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The Newest Italian Stallion

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On: Fri, Jul 9, 2010 at 10:05AM | By: Lou Ruggieri


The Newest Italian Stallion

When it comes to Ferraris, any new addition is celebrated by its many adoring fans like a new child in the family. The only sad part about adding a new Ferrari is that, more often than not, it comes at the cost of losing one of our favorites. The new Ferrari 458 Italia is no different. With its arrival, we must now cast off one of the most beautiful and crazy fast stallions from Maranello, the F430. From 2005-2009 the F430 scorched streets and racetracks all over the world with its 483-horsepower 4.3-liter banshee imitating V8 that pushed that car in to a terminal velocity of 196 mph. You had your choice of either a traditional six-speed manual, or an F1-style six-speed electro-hydraulic paddle shifter. It was a car that was called by some (including your author) as the most captivating Ferrari since the mighty F40. With such large tires to fill, the question is:  Is the new 458 Italia up to the task?   

 

Yes. Yes, it is.  

Just by the sheer numbers alone, you can see why the 458 has no problem with the role of track star Ferrari. The engine-under-glass tradition thankfully lives on with the bloodline that started the trend back with the 360 Modena in 1999. The 4.5-liter V8 pumps out a staggering 562 horsepower at a stratospheric 9000rpm, which by the way is the highest redline for a production V8. Ever. Torque is an impressive 398lb-ft at 6000rpm, and Ferrari says that 80% of that overall power is readily available at 3250rpm. The newest, nastiest Ferrari hits 60mph in 3.4 seconds on its way to 202mph before it runs out of steam. Perhaps the most impressive stat that Ferrari can cite is the fact that the 458 Italia took a hot lap around the Fiorano Circuit track in Italy and matched the iconic Enzo’s time of 1:25 seconds. But it's not all fun and games; Maranello has engineered direct fuel injection to go with a racecar-like 12.5:1 compression ratio, while lowering friction on all of the crankcase's precious parts, resulting in a 13% drop in fuel consumption, though it is still a pretty good bet that there will be a gas-guzzler charge with the purchase of your 458.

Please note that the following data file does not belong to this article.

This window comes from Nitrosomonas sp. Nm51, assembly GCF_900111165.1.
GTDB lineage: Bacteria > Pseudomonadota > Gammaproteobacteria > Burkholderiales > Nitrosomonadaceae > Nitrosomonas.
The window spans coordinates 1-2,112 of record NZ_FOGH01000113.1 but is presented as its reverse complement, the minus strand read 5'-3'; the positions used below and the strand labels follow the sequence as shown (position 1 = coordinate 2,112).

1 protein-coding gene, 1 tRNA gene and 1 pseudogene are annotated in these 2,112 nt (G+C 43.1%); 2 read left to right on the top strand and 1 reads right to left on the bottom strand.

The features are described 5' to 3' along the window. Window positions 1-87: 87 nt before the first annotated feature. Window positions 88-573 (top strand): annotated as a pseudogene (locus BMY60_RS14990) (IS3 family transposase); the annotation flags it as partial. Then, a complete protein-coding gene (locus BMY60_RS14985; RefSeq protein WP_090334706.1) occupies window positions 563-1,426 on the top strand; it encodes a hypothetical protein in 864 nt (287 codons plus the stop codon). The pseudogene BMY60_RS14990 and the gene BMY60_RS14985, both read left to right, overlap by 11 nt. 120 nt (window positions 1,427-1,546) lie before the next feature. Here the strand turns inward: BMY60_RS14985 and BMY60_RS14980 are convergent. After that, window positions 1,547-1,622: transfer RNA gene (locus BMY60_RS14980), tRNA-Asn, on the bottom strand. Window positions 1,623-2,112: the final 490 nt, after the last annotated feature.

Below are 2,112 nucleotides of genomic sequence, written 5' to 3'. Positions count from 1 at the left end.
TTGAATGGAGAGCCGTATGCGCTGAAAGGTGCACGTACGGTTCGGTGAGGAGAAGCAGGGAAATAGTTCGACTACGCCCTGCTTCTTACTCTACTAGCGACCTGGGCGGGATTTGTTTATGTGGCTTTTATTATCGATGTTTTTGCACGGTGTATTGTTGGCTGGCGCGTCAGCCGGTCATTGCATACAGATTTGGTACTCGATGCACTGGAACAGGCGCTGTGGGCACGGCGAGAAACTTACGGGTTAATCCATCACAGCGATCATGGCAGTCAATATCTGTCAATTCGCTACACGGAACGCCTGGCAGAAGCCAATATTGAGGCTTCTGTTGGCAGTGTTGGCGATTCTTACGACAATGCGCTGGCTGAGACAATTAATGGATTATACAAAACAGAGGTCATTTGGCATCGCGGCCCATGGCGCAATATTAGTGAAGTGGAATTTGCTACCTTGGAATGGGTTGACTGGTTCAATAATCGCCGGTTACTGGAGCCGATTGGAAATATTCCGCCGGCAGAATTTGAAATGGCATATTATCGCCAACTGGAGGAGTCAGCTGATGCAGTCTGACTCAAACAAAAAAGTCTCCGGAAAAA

The transmission is a racier version of the seven-speed Getrag built unit found on the 458 Italia’s sibling, the California. The 458’s transmission has closer ratios built to handle 9000rpm redline shifts, and offers three different settings. The first allows a normal sport setting, a Low Grip mode for those who don’t have a beater in the driveway and need to drive their $225,000 458 Italia in the rain and snow, and finally a third option that allows all the electronic systems to be shut off (with the exception of ABS and E-Diff3) and give a pure, back-to-basics feel. The only downside to the 458’s transmission is the fact that there is no manual option. Ferrari seems to feel that the manual transmission is on its way out of style and usefulness. They cite the performance and speed of their F1-style paddle shifters that continue to rip off quicker lap times compared to the slower manual shifter.